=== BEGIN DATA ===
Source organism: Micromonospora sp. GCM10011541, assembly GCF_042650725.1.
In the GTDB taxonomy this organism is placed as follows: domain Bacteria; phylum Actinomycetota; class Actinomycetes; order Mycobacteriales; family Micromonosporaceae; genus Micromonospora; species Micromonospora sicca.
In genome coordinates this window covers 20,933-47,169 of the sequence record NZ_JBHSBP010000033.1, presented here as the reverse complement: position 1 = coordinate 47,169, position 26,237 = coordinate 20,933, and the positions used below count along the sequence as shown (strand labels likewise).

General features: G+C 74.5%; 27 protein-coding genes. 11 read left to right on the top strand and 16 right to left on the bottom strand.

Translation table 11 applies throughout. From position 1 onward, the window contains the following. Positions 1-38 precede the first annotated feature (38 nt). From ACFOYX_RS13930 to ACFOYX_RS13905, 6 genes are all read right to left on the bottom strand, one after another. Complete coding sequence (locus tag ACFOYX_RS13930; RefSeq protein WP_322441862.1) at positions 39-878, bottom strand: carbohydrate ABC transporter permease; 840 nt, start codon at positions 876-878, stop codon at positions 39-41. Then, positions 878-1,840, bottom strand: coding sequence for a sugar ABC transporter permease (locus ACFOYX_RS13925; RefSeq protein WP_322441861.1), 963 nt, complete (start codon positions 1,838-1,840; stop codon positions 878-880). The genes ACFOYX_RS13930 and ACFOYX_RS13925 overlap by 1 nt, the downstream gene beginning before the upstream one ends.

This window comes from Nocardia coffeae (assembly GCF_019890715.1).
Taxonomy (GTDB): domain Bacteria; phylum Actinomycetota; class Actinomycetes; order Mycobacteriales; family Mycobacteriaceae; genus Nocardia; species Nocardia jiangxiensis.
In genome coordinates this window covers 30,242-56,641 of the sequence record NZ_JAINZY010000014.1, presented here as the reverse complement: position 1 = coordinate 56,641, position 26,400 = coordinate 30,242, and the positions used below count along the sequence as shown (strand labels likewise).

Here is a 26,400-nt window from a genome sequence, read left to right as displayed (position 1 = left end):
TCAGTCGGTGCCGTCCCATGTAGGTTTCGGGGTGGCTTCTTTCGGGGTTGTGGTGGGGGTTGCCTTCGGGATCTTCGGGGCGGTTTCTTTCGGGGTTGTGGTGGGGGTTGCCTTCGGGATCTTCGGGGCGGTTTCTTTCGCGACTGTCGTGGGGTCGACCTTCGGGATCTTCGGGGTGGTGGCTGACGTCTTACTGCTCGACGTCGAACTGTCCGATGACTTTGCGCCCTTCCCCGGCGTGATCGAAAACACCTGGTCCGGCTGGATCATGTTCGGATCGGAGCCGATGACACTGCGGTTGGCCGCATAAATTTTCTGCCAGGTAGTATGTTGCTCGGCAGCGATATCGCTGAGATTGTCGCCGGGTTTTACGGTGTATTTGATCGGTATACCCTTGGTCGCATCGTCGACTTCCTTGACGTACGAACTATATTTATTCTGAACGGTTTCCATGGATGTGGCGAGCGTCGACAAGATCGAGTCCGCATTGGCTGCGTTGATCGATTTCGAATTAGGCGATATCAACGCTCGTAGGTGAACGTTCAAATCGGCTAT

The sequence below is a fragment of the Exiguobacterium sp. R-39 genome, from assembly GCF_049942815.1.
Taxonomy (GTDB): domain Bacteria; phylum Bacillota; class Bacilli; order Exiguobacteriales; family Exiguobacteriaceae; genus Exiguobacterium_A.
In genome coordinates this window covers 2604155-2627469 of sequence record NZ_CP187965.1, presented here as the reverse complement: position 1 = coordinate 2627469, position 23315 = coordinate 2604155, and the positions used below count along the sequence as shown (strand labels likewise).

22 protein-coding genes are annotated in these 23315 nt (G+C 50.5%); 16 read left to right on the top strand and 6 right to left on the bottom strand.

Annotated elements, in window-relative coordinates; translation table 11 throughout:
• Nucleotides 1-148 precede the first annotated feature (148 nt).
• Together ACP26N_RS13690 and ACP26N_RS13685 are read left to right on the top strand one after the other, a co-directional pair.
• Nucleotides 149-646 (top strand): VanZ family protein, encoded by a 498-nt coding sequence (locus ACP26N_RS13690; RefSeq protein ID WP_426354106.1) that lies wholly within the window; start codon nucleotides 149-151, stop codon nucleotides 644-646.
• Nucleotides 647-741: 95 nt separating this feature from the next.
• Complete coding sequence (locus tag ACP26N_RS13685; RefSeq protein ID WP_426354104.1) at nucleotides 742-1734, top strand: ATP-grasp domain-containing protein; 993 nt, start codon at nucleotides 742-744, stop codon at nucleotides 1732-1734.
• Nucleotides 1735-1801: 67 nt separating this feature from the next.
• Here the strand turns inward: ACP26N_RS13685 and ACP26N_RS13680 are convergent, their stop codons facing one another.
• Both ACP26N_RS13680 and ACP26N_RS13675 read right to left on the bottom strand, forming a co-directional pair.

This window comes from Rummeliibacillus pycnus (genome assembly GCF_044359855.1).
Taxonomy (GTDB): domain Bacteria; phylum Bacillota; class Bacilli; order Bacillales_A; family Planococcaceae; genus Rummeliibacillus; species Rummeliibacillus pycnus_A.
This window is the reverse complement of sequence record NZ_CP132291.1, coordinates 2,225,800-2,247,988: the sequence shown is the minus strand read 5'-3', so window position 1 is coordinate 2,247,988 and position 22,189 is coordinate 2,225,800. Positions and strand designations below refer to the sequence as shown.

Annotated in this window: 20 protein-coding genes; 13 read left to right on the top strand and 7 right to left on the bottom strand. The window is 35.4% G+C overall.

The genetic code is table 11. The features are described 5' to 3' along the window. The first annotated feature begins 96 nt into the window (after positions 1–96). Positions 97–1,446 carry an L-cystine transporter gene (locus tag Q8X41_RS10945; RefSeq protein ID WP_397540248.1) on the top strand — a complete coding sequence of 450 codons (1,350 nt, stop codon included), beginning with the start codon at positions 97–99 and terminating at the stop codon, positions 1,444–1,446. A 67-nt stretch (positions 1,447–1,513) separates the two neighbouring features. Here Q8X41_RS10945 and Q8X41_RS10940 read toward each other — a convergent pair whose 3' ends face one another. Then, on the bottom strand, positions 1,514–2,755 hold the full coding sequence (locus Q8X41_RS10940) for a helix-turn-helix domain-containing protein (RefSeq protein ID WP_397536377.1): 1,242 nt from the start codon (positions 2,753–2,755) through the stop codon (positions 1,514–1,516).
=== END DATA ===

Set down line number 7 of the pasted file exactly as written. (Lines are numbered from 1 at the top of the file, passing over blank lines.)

Taxonomy (GTDB): domain Bacteria; phylum Actinomycetota; class Actinomycetes; order Mycobacteriales; family Mycobacteriaceae; genus Nocardia; species Nocardia jiangxiensis.